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January 25, 2012

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Personally, I have no dog in this fight. No relative of mine is Spanish nor fought in the Spanish civil war and I've lost no relatives in political violence.

Still, I have to points I want to make about general amnesties given for political reasons:

1) To be credible, the amnesty needs to be non-revokable. If there exists a risk that the amnesty may be revoked, once the opposing side is firmly in the power, giving up fight or power for the price of amnesty is suicidal. You are simply post-poning the date of judgement, not slipping free.

2) The double jeopardy comes to play here. It is morally wrong to revoke amnesty, once granted, as a person who has been pardoned has already been absolved of all responsibility.

Garzón sounds like someone Julian Assange would want to interview on that new TV show of his.

I don't think that anyone actually believes in amnesty anymore. Someone somewhere down the line will almost certainly find some way around it, ignore it or exploit some loophole in the name of "justice".

I think our recent history with dictators on the way out shows this. If you're just going to be put against a wall and shot, there's no real incentive to surrender. You may as well fight on to the end.

Good points, Lurker. My Spanish is crap, so if there were any folks here who had more knowledge about the content and structure of the amnesty laws, I'd love to hear from them.

I'm also curious how various amnesty laws in different locales have dealt with challenges.

One thing I didn't note, some sources (and defenders of Garzón) note that his investigation began with requests from groups representing people who had gone missing. It seems to me that along with an amnesty law, there has to be some sort of accounting, a setting down of facts and an admission of guilt. Something like responsibility has to be accepted before it can be absolved. I'm not at all sure that was the case in Spain, given that amnesty was granted before two attempted coups, but I really am not sure.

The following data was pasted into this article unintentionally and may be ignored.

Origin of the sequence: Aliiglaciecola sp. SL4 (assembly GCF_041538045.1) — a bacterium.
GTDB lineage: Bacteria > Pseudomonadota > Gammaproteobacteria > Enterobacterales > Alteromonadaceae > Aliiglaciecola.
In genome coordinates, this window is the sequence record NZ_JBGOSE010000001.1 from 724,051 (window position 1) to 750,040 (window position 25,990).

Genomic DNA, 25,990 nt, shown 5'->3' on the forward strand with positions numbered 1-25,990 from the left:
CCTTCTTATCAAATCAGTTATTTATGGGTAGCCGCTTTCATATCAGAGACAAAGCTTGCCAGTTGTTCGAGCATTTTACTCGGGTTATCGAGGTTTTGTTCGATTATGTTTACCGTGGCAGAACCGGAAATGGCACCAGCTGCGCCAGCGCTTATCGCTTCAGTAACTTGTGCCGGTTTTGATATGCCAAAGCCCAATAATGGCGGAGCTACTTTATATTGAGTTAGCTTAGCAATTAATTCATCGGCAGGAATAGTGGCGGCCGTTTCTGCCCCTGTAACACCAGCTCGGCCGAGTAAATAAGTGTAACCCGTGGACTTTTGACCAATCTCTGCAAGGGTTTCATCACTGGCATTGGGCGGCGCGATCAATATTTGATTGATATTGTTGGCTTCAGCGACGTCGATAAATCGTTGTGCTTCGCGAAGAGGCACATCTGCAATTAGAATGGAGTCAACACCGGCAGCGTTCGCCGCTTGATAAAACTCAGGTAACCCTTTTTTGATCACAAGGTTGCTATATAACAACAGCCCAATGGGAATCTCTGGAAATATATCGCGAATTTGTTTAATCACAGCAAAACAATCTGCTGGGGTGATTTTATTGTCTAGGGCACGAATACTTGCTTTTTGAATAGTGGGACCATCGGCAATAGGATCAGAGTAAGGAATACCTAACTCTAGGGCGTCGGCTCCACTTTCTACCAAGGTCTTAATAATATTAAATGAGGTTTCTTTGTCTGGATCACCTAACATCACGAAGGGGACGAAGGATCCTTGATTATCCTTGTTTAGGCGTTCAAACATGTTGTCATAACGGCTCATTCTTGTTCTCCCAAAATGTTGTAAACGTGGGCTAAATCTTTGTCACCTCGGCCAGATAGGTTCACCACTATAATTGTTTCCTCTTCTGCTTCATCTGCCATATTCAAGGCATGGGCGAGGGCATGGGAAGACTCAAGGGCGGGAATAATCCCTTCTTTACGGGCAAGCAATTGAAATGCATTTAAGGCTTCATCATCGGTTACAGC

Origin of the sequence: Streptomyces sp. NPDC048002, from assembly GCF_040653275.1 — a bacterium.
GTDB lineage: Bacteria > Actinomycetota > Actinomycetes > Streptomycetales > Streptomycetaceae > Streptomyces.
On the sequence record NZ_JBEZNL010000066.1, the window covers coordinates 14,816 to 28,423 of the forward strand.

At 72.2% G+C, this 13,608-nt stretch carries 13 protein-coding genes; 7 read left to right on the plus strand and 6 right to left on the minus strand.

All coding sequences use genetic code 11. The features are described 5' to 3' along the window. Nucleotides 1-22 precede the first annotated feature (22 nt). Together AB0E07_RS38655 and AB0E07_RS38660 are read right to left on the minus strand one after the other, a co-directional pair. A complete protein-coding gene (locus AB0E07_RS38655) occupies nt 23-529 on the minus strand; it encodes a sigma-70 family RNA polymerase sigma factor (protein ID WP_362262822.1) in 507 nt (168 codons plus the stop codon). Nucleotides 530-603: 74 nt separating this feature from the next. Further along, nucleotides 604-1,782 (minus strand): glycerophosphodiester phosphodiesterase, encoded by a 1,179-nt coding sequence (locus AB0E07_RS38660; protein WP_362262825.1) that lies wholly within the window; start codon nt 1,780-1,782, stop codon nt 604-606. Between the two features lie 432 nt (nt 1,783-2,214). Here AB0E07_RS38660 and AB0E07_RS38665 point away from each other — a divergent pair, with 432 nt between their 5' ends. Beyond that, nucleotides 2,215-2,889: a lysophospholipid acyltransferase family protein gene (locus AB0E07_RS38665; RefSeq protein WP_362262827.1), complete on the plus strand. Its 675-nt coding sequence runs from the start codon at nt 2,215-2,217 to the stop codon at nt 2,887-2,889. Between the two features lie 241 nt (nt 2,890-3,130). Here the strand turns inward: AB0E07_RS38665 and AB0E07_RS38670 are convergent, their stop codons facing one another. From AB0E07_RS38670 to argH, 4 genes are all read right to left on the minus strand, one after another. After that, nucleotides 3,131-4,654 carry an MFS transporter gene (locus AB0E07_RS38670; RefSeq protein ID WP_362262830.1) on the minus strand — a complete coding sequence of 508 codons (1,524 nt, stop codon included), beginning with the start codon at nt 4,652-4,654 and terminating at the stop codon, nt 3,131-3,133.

It seems to me that along with an amnesty law, there has to be some sort of accounting, a setting down of facts and an admission of guilt. Something like responsibility has to be accepted before it can be absolved. I'm not at all sure that was the case in Spain, given that amnesty was granted before two attempted coups, but I really am not sure.

Amnesty is a blanket pardon. No admission or accounting is necessary. Indeed, requiring a post-amnesty admission of guilt necessarily entails ongoing prosecution and defense and a branding of anyone who is convicted. Any post-amnesty bad acts, e.g. attempted coup, are outside the amnesty and are rightly prosecutable. Amnesty follows some civil wars as a means of securing the peace and moving forward. Unavoidably, victims of pre-amnesty hostilities are left without a remedy. Those victims tend to fall on both sides of the war. In wrapping up a war, civil or otherwise, there is seldom complete and final justice.

McK T, I dunno about that. The South African Truth and Reconciliation committee set out the requirement for amnesty as testifying, though where the horse and the cart were, I'm not really sure.